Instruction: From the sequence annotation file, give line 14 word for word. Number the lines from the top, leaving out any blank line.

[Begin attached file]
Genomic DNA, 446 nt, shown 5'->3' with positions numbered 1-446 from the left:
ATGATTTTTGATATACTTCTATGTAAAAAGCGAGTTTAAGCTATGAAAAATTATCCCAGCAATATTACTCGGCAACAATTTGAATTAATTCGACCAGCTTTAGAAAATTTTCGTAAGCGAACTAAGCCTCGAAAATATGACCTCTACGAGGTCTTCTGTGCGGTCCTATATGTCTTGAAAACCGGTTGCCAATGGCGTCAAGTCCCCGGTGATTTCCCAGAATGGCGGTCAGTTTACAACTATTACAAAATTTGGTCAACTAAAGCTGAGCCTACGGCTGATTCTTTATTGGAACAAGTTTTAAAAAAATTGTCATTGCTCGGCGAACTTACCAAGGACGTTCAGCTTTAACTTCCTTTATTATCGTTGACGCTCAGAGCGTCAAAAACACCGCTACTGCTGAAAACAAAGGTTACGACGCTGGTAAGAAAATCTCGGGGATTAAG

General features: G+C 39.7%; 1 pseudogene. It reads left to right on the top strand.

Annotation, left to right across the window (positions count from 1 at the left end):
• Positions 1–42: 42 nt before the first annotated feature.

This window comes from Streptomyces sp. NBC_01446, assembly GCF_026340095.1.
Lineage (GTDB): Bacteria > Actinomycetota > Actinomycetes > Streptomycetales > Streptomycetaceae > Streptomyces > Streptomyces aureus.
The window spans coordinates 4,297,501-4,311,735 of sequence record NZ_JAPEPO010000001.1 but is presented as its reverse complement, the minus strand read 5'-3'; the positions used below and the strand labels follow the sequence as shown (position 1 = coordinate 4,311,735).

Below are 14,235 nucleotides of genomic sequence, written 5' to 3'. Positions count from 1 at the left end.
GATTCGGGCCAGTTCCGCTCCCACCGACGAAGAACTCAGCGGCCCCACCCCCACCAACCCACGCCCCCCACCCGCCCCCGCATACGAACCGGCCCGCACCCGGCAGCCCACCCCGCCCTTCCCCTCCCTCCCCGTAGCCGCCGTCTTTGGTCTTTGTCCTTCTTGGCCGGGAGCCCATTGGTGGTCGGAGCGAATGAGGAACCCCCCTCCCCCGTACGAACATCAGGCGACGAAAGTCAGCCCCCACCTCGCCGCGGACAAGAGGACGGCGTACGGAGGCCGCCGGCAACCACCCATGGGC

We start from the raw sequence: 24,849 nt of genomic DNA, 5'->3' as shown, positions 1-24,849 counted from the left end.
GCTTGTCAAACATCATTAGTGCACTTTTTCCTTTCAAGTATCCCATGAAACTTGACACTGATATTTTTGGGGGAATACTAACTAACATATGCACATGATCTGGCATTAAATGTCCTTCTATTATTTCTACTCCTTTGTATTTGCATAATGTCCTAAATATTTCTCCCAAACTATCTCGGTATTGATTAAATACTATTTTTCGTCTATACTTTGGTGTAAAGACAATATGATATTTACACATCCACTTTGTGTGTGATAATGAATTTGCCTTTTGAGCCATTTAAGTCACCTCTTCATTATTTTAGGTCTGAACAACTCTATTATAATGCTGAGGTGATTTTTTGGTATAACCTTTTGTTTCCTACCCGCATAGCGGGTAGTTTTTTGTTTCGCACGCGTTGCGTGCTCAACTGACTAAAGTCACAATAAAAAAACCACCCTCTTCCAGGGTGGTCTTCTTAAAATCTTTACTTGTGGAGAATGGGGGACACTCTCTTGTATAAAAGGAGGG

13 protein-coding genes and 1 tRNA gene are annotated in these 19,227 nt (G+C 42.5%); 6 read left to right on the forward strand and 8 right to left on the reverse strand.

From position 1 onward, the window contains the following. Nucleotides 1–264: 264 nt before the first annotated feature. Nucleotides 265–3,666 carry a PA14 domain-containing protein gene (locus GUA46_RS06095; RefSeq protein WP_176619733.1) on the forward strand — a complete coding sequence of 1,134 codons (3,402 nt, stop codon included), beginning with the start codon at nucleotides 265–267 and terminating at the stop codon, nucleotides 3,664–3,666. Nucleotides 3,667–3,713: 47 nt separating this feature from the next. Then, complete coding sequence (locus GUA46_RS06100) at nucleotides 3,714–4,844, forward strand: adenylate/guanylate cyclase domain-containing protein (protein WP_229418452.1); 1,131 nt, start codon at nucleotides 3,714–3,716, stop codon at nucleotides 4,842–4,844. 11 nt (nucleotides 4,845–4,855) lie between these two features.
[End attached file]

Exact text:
From position 1 onward, the window contains the following. Nucleotides 1–264: 264 nt before the first annotated feature. Nucleotides 265–3,666 carry a PA14 domain-containing protein gene (locus GUA46_RS06095; RefSeq protein WP_176619733.1) on the forward strand — a complete coding sequence of 1,134 codons (3,402 nt, stop codon included), beginning with the start codon at nucleotides 265–267 and terminating at the stop codon, nucleotides 3,664–3,666. Nucleotides 3,667–3,713: 47 nt separating this feature from the next. Then, complete coding sequence (locus GUA46_RS06100) at nucleotides 3,714–4,844, forward strand: adenylate/guanylate cyclase domain-containing protein (protein WP_229418452.1); 1,131 nt, start codon at nucleotides 3,714–3,716, stop codon at nucleotides 4,842–4,844. 11 nt (nucleotides 4,845–4,855) lie between these two features.